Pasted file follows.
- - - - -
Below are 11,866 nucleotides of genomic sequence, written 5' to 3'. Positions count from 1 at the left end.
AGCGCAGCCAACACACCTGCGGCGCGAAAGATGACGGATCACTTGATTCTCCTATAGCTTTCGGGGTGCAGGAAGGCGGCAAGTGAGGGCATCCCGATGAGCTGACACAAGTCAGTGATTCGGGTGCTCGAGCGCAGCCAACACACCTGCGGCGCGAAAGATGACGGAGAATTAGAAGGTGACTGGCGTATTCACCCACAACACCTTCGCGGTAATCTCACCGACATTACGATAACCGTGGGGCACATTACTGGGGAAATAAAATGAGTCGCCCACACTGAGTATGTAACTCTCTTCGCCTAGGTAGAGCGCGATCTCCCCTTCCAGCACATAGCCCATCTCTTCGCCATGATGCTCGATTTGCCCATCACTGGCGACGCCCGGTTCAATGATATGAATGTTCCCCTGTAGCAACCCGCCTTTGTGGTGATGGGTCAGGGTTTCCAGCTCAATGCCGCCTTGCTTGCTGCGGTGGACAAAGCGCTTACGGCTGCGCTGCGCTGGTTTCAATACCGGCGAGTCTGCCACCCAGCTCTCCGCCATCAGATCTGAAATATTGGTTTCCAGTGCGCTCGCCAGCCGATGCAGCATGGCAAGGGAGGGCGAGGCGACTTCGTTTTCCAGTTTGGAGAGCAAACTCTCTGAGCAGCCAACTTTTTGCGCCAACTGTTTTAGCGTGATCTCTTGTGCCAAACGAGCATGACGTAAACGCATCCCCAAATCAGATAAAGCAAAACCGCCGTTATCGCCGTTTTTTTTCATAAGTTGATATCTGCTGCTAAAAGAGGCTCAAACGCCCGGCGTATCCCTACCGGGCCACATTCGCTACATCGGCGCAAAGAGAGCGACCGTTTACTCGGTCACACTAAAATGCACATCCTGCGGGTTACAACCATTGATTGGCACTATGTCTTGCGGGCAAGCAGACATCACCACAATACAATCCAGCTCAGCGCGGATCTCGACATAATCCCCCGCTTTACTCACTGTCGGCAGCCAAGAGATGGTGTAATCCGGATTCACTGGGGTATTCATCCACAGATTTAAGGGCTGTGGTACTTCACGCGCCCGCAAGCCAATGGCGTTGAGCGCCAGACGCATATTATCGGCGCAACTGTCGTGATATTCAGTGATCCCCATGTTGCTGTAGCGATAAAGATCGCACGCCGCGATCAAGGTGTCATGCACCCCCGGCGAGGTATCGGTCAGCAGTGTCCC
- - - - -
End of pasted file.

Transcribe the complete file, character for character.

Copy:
Below are 11,866 nucleotides of genomic sequence, written 5' to 3'. Positions count from 1 at the left end.
AGCGCAGCCAACACACCTGCGGCGCGAAAGATGACGGATCACTTGATTCTCCTATAGCTTTCGGGGTGCAGGAAGGCGGCAAGTGAGGGCATCCCGATGAGCTGACACAAGTCAGTGATTCGGGTGCTCGAGCGCAGCCAACACACCTGCGGCGCGAAAGATGACGGAGAATTAGAAGGTGACTGGCGTATTCACCCACAACACCTTCGCGGTAATCTCACCGACATTACGATAACCGTGGGGCACATTACTGGGGAAATAAAATGAGTCGCCCACACTGAGTATGTAACTCTCTTCGCCTAGGTAGAGCGCGATCTCCCCTTCCAGCACATAGCCCATCTCTTCGCCATGATGCTCGATTTGCCCATCACTGGCGACGCCCGGTTCAATGATATGAATGTTCCCCTGTAGCAACCCGCCTTTGTGGTGATGGGTCAGGGTTTCCAGCTCAATGCCGCCTTGCTTGCTGCGGTGGACAAAGCGCTTACGGCTGCGCTGCGCTGGTTTCAATACCGGCGAGTCTGCCACCCAGCTCTCCGCCATCAGATCTGAAATATTGGTTTCCAGTGCGCTCGCCAGCCGATGCAGCATGGCAAGGGAGGGCGAGGCGACTTCGTTTTCCAGTTTGGAGAGCAAACTCTCTGAGCAGCCAACTTTTTGCGCCAACTGTTTTAGCGTGATCTCTTGTGCCAAACGAGCATGACGTAAACGCATCCCCAAATCAGATAAAGCAAAACCGCCGTTATCGCCGTTTTTTTTCATAAGTTGATATCTGCTGCTAAAAGAGGCTCAAACGCCCGGCGTATCCCTACCGGGCCACATTCGCTACATCGGCGCAAAGAGAGCGACCGTTTACTCGGTCACACTAAAATGCACATCCTGCGGGTTACAACCATTGATTGGCACTATGTCTTGCGGGCAAGCAGACATCACCACAATACAATCCAGCTCAGCGCGGATCTCGACATAATCCCCCGCTTTACTCACTGTCGGCAGCCAAGAGATGGTGTAATCCGGATTCACTGGGGTATTCATCCACAGATTTAAGGGCTGTGGTACTTCACGCGCCCGCAAGCCAATGGCGTTGAGCGCCAGACGCATATTATCGGCGCAACTGTCGTGATATTCAGTGATCCCCATGTTGCTGTAGCGATAAAGATCGCACGCCGCGATCAAGGTGTCATGCACCCCCGGCGAGGTATCGGTCAGCAGTGTCCC